by Arthur Miller
director’s notes by Georgia Mallory Guy, artistic director of ThinkTank Theatre
I first read “The Crucible” for Mrs. Davis’ 12 th grade AP English class in the fall of 1998. We would read the script aloud in class and were then led in lively discussions around the universal themes present in Miller’s carefully crafted characters, situations, and the historical context – doomed to be repeated, obviously. (I won’t go into the parallels Miller draws as they are there and obvious – but he did say, “What terrifies one generation is likely to bring only a puzzled smile to the next.”)
Since leaving Mrs. Davis’ class some 20 odd years ago, I’ve had the privilege of seeing “The Crucible” produced at least five times, and my impulse to tell this story began pulling at me. But how should it be told? How simple can we make it? In a 1996 article that appeared in The New Yorker Miller said, “I am not sure what “The Crucible” is telling people now, but I know that its paranoid center is still pumping out the same darkly attractive warning that it did in the fifties… The thing at issue is buried intentions—the secret allegiances of the alienated heart, always the main threat to the theocratic mind, as well as its immemorial quarry.”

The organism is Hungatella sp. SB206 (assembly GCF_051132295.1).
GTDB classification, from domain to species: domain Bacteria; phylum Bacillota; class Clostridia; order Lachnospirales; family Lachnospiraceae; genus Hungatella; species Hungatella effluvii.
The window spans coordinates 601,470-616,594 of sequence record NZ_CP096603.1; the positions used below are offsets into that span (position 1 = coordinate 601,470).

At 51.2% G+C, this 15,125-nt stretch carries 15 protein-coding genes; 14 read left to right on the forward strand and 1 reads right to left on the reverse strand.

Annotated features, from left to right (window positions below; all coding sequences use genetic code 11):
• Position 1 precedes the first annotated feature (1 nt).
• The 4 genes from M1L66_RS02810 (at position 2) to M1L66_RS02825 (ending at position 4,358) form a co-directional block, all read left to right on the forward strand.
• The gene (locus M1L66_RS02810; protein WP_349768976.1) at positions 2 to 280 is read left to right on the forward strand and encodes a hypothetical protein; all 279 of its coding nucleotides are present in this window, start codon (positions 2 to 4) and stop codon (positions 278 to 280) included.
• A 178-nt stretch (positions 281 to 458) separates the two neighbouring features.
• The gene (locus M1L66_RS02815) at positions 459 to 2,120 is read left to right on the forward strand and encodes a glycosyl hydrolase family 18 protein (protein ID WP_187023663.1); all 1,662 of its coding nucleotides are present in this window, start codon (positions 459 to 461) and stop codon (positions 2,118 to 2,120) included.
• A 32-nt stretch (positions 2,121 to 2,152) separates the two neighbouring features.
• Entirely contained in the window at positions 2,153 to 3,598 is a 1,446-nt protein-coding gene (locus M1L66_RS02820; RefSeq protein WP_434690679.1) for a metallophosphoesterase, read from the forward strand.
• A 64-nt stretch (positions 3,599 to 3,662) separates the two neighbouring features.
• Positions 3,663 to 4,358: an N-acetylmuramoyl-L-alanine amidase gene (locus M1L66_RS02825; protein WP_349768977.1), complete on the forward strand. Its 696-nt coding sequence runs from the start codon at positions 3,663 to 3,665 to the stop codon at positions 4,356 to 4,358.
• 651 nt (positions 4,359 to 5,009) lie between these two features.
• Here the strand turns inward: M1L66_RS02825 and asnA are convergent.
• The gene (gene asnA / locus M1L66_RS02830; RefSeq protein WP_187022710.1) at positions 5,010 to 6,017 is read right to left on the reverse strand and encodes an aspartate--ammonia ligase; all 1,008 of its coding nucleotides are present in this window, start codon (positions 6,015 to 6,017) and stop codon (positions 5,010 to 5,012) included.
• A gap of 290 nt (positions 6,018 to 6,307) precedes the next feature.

Let’s start with the people. We have all been the heartbroken, the betrayer, the betrayed, the zealot, the righteous, the wise, the elder, the younger, the authority, the community member, the ethical, the leader, the follower, the fearful, the enduring, the list goes on. We have an open and versatile room, a few chairs and tables, lights that enhance the visual palette, costumes that feel just familiar enough, sounds adjacent to the angst we feel for what we’re watching. Leave the actors there, let the viewer see them come and go, always watching the action, stepping in from the sides. Let it be just epic enough, just theatrical enough, just human enough.
Because human flaws are beautifully imperfect. Everyone in this story is wrong. Everyone in this story is right.
Ars Longa, Vita Brevis
– Georgia Mallory Guy, September 2023